By Florence Ebebe, Education Editor
Nigeria’s Minister of Education, Mallam Adamu Adamu, on Tuesday gave a profuse apology to Nigerians over his inability to fulfill his promise to reduce the number of out-of-school children by half before the end of his tenure.
He aid the uninspiring status of Nigeria parading the highest number of out-of-school children globally was a big mark of shame to him as a person and to the entire nation.
Nigeria remains the highest in the number of out-of-school children, reducing from 13.2 million to 10.1 million.
Adamu, who spoke during his valedictory session at the ministry’s headquarters in Abuja, said the menace has been so embarrassing especially when he attends foreign conferences, moreso as Nigeria is endowed with enormous resources.
He said: “When I attend conferences outside the country and the issue of out-of-school children is being discussed, I feel embarrassed. It is a big mark of shame to me as a person and to us as a nation. Nigeria is the highest even though in the number of out-of-school even though we are not known for poverty.
“We promised to reduce out-of-school children by half. I must apologise, we have failed in that. I’m hoping that the next minister will address it.”
Commending the Academic Staff Union of Universities (ASUU) and the Academic Staff Union of Polytechnics (ASUP), as well as other unions on campuses, the minister pleaded that strikes should be a thing of the past, while noting that the sum of N20 billion had been released directly to universities, emphasising that all universities had got their share of the money.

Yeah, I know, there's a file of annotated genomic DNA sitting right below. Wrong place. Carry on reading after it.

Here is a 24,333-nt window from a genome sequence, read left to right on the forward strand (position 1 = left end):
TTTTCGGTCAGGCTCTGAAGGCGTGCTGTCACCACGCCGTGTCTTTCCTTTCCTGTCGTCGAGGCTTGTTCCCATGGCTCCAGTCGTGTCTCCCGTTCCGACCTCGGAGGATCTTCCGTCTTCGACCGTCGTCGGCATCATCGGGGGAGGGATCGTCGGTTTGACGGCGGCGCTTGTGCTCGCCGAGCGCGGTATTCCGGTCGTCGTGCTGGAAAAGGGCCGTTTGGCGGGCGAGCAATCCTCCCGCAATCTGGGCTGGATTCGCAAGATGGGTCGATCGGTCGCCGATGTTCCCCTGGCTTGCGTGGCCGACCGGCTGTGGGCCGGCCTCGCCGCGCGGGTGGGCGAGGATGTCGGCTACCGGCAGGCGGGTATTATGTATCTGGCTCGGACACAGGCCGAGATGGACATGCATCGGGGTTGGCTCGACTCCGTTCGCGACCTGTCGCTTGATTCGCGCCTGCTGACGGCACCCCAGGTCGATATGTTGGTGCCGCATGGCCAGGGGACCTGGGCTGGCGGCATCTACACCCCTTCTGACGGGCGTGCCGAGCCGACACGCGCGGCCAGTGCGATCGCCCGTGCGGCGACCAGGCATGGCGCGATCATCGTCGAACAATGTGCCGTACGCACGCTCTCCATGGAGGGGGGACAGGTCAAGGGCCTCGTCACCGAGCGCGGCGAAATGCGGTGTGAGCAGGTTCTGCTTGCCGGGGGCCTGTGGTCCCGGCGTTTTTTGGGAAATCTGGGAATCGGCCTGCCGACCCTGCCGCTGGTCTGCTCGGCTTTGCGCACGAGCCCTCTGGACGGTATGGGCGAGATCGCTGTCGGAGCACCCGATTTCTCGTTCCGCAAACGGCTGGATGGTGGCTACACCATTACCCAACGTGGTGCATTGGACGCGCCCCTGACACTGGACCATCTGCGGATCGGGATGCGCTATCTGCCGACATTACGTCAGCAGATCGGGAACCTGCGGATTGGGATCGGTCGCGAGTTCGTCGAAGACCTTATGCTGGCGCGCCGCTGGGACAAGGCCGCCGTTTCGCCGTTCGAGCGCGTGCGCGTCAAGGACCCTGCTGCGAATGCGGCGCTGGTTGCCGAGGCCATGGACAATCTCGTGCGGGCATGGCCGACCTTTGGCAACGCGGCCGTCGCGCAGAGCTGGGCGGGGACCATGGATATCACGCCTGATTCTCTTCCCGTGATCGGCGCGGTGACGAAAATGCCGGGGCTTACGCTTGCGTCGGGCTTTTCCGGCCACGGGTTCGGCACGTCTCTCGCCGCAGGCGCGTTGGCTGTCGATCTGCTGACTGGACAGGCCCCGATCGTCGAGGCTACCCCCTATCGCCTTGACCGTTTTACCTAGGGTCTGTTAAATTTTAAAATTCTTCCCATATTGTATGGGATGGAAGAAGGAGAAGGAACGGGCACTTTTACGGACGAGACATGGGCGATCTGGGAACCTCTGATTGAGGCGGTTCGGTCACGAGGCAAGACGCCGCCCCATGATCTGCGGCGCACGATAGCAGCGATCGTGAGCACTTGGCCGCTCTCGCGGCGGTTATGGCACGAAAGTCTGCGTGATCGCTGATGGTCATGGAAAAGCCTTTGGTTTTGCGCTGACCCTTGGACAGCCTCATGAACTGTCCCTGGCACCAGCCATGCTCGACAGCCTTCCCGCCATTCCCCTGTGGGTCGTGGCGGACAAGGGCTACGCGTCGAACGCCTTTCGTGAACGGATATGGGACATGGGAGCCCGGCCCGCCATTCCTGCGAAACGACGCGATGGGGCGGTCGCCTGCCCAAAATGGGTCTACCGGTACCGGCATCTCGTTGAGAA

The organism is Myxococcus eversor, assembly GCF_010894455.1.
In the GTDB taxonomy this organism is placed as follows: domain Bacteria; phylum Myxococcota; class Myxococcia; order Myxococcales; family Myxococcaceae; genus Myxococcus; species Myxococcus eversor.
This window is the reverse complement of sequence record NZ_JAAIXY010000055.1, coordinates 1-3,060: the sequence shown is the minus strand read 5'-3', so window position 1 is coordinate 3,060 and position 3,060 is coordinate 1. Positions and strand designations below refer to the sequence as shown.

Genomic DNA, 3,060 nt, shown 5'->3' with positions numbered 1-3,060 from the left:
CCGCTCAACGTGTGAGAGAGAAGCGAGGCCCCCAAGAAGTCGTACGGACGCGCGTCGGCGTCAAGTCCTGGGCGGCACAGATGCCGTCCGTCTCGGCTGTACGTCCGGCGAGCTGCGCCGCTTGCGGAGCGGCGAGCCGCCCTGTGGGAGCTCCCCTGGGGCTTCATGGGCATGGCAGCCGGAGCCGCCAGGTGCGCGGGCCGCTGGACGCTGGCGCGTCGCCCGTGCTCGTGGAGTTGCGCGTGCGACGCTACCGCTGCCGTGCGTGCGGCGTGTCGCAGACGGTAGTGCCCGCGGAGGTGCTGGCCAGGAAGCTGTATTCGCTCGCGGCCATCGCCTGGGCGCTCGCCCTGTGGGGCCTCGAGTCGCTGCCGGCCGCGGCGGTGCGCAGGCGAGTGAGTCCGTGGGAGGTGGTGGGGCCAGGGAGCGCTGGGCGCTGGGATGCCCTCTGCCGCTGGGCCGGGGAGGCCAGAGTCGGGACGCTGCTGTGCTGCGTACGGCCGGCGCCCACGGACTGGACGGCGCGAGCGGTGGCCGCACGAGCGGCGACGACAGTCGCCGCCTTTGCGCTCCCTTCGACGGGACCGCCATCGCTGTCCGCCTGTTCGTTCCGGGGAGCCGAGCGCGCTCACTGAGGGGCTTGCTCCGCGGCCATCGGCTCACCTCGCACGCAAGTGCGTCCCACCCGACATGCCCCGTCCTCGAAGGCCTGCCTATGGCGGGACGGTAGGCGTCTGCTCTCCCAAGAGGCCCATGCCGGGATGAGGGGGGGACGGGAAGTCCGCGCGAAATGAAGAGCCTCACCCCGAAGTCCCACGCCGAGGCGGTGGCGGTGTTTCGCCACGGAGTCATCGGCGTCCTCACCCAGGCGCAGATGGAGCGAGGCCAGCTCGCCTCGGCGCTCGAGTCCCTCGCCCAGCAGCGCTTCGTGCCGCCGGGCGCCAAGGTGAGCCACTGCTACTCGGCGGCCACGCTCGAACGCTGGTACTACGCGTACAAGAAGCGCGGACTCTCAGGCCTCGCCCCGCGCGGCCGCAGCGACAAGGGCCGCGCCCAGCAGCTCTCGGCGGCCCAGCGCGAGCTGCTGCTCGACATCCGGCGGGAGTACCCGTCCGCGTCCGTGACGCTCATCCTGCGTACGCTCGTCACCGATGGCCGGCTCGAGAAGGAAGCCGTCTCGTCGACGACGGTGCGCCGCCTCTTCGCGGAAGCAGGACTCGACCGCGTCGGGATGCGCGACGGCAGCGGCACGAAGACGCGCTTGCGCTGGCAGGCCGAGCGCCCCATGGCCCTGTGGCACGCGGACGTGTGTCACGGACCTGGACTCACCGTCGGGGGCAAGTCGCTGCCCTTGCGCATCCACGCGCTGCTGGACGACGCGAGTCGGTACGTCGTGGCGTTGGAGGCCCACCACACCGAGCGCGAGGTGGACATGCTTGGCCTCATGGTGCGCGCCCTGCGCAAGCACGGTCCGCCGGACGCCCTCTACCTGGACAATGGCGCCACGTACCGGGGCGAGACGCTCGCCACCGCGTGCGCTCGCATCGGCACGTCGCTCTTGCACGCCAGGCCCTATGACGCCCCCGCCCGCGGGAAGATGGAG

“The sad news is that the N200 billion that was released to the CBN since 2013 for the universities has not been fully accessed. In specific terms, all the 73 public varsities have accessed the first tranche of 50 per cent of the N200 billion.
“For the second tranche of 40 per cent, only 56 institutions have been able to access their funds. The last 10 per cent, representing the third tranche of the N200 billion has not been accessed at all.
“For the 2009 agreement, government and ASUU are currently negotiating the instrument. May I appeal to ASUU to shun strikes so that together, we can negotiate under a peaceful atmosphere. I recall that the 2009 agreement under the atmosphere of a prolonged strike, thereby giving birth to an agreement under duress,” he said.
The National Commission for Secondary Schools Education is underway, Adamu said, adding that an estimated sum of N2 trillion will be needed annually to tackle the numerous challenges of the education sector.
“The ministry needs nothing less than N2 trillion annually to be able to meet up with the demands of the ministry. In the near future, the country might have no need to consider or look at oil but at education as its source of revenue,” he added.